ANCHORAGE — During a final regularly-scheduled press briefing with media Wednesday, National Transportation Safety Board Member Earl Weener ruled out a few possible factors in a fatal plane crash that killed 10 people in Soldotna, Alaska. But he noted that many possibilities were still on the table when it comes to determining the cause of the accident.
Killed in the crash was 42-year-old pilot Walter “Willy” Rediske, who owned and operated the DHC-3 de Havilland Otter aircraft that crashed during takeoff shortly before noon Sunday, burning extensively within minutes and killing Rediske and his nine passengers. The other victims were two families from Greenville, S.C. — Milton “Melet” Antonakos and his wife Kimberly, along with their three children Olivia, Anna and Mills; and Dr. Chris McManus, his wife Stacey and their two children, Connor and Meghan.
Though the NTSB is far from concluding a probable cause in the crash, Weener did give a few hints about the investigation thus far.
He said that they were evaluating a number of sources in determining the weight of all the cargo — human and otherwise — aboard the aircraft when it crashed, including details from the medical examiner, the operator Rediske Air, and Bear Mountain Lodge, where the plane was bound before it crashed.
“We will be able to develop, we think, a fairly good estimate of what the weight is,” Weener said. As for the balance of the load aboard the plane, Weener said that as far as the investigative team had been able to determine, there was no single thing aboard the plane of significant size and weight that could have shifted the load, but primarily some personal baggage and some provisions and food being delivered to the lodge. Weener said that the plane had a “modified turbine engine,” so determining the maximum weight that the plane could carry would have to be calculated.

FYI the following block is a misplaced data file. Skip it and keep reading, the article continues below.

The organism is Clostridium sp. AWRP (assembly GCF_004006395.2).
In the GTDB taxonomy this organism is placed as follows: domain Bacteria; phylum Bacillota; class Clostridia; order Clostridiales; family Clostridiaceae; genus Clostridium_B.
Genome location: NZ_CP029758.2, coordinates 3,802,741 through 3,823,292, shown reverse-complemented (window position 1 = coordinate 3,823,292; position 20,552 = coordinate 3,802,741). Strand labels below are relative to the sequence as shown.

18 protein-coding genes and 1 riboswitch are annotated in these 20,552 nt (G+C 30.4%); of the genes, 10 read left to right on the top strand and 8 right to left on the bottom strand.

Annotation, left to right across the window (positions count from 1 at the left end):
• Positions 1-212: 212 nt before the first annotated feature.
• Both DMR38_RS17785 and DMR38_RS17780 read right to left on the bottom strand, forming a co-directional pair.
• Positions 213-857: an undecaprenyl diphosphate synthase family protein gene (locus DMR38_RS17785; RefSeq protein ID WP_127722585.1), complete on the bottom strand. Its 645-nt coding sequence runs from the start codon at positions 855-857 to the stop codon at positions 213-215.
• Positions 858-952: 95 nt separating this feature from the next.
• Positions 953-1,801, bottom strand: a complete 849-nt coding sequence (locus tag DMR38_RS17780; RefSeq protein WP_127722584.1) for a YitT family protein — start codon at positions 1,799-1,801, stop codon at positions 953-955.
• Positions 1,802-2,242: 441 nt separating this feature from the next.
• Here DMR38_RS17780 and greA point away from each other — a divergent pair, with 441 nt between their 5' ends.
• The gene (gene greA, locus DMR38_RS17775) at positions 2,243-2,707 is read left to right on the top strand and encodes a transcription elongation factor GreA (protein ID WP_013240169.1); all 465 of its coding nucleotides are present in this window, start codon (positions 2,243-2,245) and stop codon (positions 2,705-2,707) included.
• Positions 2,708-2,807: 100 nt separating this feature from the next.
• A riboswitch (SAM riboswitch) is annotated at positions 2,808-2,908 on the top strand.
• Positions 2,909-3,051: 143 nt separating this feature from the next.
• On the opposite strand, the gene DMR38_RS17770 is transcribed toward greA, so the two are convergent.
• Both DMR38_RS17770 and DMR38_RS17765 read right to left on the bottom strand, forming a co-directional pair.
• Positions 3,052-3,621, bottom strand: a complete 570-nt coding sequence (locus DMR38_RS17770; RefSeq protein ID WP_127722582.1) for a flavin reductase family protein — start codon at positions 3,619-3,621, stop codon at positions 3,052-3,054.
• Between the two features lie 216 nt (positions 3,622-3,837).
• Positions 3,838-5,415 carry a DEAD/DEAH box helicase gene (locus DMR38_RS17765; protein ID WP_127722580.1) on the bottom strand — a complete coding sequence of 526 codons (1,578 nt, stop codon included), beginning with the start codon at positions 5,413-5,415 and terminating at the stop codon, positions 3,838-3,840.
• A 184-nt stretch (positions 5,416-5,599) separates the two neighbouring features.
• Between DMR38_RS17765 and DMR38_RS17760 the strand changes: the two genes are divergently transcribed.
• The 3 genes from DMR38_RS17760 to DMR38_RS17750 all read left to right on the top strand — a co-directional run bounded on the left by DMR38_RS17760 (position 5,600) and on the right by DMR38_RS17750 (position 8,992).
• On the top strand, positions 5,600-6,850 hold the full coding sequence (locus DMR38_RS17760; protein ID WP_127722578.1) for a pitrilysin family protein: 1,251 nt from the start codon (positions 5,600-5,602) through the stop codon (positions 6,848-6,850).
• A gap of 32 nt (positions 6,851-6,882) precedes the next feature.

He also said that the number of passengers and the fact that Rediske was loading baggage for nine people likely had no impact on his state of mind at takeoff.
“I would think this was kind of a normal operation for him,” Weener said.
Examining possible engine stall
Reading a prepared statement prior to a question and answer session with reporters, Weener highlighted some of the dangers of general aviation flight, including “aerodynamic stalls at low altitude,” which could occur during takeoff. A stall can occur when the aircraft’s airspeed drops too low, or if the pitch of the plane becomes too extreme to maintain lift.
“That is a leading generator of loss of control,” Weener said. Previously, the NTSB had said that one of the first factors in the crash that they would look at was the possibility of loss of control, a broad term that could indicate several other causes.
On Tuesday, Weener described the plane at the moment of impact in a right wing-down, nose-first attitude, and indicated that the propeller was still spinning when it hit the ground. Asked whether or not the NTSB believed the plane had stalled prior to the crash, Weener elaborated a little further.
“We’re really trying to determine that,” Weener said, adding that they were also evaluating things like flight controls and the trim of the aircraft when it hit the ground in hopes of figuring out if the plane had stalled before crashing back to earth.
“Yes, that attitude is consistent with a stall at low altitude, but not necessarily the only reason that impact attitude might have occurred,” he said. So the answer is, yes, we’re looking at it, certainly with a great level of interest, but we have not determined that that was the case.”
He further added that all four blades of the propeller had impacted the ground and showed signs of scarring, indicating that the prop had been moving when the nose of the plane collided with the ground.
The agency will continue to try to recover information from cellphones recovered at the crash site in hope of finding clues to the flight’s final moments. Much of that work will take place in Washington, D.C. The wreckage had been moved into a hangar at the Soldotna airport Wednesday, where investigators will continue to pick through the minutiae of the plane’s remains. The NTSB won’t issue a probable cause in the crash until 30 days after the accident.
Contact Ben Anderson at ben(at)alaskadispatch.com